It’s the end of one era and the beginning of a new one for longtime Capitol Hill favorite .Volunteer Park Cafe. Owner Ericka Burke has officially sold the business to James DeSarno, a Seattle-based architect and co-owner of Yakima Valley winery Freehand Cellars. After closing in early November, the cafe will reopen soon as a hybrid restaurant, market, and bottle shop, DeSarno tells Eater Seattle, not too far afield from its current iteration, although wine will be a renewed focus.
Capitol Hill Seattle was the first to report on the sale this spring, which has finally gone through after the pandemic delayed it for months. Two other partners mentioned as part of the initial deal are no longer in the ownership group; DeSarno says a full team is “still being assembled.”
Burke and pastry chef Heather Earnhardt opened Volunteer Park Cafe in January 2007 at 17th Avenue and Galer Street. Over the years, the restaurant — housed in a building that dates back to the early 20th century — built a loyal following in the neighborhood for wonderful breakfast dishes and baked goods. Earnhardt eventually left to open the Wandering Goose, while Burke purchased her stake and later opened two other businesses: the short-loved Chop Shop and mercantile Canal Market. Burke says dealing with “the emotional and financial impacts” from those closures put things into perspective. As such, she has been grappling with the decision of selling Volunteer Park Cafe for the past year.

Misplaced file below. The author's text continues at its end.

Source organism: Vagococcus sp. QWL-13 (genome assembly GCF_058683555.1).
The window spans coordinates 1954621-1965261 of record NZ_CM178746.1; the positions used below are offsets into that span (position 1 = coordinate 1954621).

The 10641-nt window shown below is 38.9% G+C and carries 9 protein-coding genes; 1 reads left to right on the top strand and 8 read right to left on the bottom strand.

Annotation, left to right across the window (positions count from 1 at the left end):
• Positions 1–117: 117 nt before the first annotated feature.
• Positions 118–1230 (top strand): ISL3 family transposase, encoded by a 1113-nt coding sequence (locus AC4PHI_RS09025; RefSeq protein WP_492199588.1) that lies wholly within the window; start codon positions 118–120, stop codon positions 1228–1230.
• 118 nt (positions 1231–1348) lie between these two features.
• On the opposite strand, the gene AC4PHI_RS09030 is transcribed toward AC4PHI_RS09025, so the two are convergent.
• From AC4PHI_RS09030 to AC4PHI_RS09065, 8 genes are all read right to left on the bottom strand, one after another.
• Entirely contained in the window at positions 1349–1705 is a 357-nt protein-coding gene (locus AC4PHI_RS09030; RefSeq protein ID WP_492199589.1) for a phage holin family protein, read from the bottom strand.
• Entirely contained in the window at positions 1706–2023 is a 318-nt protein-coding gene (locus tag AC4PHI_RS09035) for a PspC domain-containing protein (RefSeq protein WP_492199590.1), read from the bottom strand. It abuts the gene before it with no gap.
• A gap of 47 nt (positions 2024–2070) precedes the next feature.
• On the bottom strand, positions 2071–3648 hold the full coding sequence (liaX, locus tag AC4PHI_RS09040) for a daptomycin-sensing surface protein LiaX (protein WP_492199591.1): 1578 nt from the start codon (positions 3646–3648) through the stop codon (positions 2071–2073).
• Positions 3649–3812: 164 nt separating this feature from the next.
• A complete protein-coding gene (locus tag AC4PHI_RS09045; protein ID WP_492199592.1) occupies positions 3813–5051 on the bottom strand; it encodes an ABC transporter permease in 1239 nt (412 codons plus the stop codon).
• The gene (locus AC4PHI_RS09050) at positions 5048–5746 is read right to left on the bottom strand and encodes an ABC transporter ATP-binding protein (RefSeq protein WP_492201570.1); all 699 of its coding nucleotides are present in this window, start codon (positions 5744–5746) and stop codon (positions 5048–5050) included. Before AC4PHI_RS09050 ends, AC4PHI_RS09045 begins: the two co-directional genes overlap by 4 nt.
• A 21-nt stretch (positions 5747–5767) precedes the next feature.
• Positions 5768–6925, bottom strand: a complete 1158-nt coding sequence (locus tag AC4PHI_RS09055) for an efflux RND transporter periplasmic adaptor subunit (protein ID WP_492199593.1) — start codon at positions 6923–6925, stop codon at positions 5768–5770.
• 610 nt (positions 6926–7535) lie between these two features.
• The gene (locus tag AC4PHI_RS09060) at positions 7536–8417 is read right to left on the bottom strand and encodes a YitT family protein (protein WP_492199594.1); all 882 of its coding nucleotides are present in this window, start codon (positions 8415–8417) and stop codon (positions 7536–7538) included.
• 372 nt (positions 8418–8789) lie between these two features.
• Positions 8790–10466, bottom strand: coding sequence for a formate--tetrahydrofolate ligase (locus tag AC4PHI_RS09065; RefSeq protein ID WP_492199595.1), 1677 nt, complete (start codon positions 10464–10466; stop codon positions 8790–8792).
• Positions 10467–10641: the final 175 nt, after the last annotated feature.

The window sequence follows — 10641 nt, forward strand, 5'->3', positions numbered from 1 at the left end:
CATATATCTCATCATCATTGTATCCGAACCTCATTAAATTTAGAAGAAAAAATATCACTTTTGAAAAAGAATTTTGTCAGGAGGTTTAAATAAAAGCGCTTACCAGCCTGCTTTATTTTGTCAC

After an initial deal with DeSarno and others fell through this spring, Burke kept the cafe going through the summer and fall as best she could, buoyed by what she calls her staff of “shining stars,” some of whom have been around since the very beginning. “We understood the challenges and difficulties everyone was facing,” she says. “I am proud that we went out living up to our motto — always fresh goodness ... that is always who we are and I hope how we are remembered.”
Once she officially sold the cafe, Burke bid her goodbyes to customers on Facebook around Election Day. She says she’s looking forward to spending more quality time with family — but she’ll miss the strong connections to the community (a patio feud with one neighbor in 2010 notwithstanding). “It just naturally became the Cheers of Northern Capitol Hill,” she says of the restaurant and market. “Our customers chose us and we chose them. This little corner became a celebration of life — a meeting place, where everyone was welcome and belonged.”
It sounds like DeSarno wants to continue in that vein as he plans some cosmetic upgrades, while retaining some of the old favorites from the bakery and developing the retail side. “The plan is to put a little love into the space and continue as a cafe with a large emphasis on wine as well,” says DeSarno. “We’re hoping to have the cafe back up and running as soon as possible.”